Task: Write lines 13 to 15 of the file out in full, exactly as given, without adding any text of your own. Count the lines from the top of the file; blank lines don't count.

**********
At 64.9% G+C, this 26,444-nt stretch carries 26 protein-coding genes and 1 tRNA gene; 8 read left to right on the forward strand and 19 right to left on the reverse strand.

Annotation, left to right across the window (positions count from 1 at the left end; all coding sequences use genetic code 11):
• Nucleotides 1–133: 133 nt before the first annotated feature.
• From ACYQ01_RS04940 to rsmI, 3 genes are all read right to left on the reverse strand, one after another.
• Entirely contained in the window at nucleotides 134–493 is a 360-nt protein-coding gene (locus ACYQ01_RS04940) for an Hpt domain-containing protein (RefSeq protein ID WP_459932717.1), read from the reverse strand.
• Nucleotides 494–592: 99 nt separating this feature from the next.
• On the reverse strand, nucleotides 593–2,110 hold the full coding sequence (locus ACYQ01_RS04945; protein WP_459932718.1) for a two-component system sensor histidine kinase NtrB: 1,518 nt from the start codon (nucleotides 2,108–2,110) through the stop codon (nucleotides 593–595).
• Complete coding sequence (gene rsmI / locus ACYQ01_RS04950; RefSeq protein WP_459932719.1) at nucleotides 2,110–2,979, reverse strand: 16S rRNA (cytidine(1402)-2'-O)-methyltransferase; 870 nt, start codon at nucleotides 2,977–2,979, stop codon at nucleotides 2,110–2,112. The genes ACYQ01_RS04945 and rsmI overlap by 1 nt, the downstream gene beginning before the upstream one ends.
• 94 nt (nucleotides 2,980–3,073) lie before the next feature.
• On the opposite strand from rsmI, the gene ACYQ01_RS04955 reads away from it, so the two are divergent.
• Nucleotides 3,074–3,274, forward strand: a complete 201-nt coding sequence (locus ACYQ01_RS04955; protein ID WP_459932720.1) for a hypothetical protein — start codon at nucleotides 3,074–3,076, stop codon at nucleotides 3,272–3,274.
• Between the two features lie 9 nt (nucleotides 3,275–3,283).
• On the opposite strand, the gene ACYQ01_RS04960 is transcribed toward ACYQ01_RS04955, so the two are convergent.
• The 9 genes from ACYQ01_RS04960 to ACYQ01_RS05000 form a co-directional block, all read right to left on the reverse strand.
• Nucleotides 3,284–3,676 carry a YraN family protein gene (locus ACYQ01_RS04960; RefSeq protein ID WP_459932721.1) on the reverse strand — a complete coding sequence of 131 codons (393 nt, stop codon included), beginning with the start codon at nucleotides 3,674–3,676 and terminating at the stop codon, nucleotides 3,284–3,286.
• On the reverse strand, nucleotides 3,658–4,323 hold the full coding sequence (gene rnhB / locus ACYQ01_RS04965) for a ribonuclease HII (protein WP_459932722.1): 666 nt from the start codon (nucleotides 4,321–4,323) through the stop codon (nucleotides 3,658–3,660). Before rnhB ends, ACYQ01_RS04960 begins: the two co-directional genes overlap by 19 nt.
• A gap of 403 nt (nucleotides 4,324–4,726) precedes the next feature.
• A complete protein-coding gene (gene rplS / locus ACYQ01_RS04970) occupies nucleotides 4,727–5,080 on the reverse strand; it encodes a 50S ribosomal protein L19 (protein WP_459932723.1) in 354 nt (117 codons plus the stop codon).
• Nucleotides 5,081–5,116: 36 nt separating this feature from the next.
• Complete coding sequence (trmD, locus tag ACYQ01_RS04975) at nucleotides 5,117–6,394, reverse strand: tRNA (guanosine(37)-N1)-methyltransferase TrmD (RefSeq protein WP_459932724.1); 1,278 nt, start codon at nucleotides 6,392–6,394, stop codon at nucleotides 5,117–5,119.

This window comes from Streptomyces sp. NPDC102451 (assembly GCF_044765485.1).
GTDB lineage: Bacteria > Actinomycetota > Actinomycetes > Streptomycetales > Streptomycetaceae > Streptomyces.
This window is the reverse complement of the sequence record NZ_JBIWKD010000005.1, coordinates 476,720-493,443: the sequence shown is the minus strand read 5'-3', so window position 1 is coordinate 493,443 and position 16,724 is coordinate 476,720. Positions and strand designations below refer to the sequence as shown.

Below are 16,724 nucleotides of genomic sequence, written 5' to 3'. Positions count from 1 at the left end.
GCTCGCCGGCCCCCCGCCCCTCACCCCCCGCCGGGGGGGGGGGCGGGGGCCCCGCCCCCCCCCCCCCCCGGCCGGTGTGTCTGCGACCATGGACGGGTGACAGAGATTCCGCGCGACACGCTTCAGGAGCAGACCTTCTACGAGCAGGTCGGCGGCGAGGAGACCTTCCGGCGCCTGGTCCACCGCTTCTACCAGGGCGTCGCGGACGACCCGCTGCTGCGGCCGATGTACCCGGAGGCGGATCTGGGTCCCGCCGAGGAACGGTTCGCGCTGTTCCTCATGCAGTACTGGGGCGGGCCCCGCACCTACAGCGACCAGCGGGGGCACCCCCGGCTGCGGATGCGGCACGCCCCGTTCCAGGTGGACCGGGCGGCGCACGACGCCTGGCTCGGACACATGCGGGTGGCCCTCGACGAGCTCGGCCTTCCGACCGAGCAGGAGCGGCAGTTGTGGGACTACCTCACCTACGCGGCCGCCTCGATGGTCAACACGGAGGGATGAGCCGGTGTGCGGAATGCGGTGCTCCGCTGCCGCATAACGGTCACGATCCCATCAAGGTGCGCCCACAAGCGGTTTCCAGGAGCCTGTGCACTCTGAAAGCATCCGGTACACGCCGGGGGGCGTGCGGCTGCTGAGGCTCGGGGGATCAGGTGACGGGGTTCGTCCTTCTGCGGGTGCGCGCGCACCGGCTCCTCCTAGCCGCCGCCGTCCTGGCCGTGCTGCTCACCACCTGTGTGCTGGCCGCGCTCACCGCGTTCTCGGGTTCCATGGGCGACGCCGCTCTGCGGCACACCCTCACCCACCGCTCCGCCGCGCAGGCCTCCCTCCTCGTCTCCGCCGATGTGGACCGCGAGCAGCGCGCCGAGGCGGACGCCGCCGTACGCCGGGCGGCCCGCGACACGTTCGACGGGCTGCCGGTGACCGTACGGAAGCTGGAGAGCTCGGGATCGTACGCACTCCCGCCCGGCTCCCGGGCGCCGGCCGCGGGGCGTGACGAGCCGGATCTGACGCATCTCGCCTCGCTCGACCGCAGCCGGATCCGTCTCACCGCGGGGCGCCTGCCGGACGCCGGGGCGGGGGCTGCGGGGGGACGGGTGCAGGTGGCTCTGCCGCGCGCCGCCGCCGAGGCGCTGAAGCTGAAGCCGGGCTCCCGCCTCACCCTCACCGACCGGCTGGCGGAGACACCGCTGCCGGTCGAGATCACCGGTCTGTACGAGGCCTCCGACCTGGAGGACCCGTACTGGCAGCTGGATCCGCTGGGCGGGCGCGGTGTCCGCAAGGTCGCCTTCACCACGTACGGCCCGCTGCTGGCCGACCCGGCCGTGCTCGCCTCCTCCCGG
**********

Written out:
• On the opposite strand, the gene ACYQ01_RS04960 is transcribed toward ACYQ01_RS04955, so the two are convergent.
• The 9 genes from ACYQ01_RS04960 to ACYQ01_RS05000 form a co-directional block, all read right to left on the reverse strand.
• Nucleotides 3,284–3,676 carry a YraN family protein gene (locus ACYQ01_RS04960; RefSeq protein ID WP_459932721.1) on the reverse strand — a complete coding sequence of 131 codons (393 nt, stop codon included), beginning with the start codon at nucleotides 3,674–3,676 and terminating at the stop codon, nucleotides 3,284–3,286.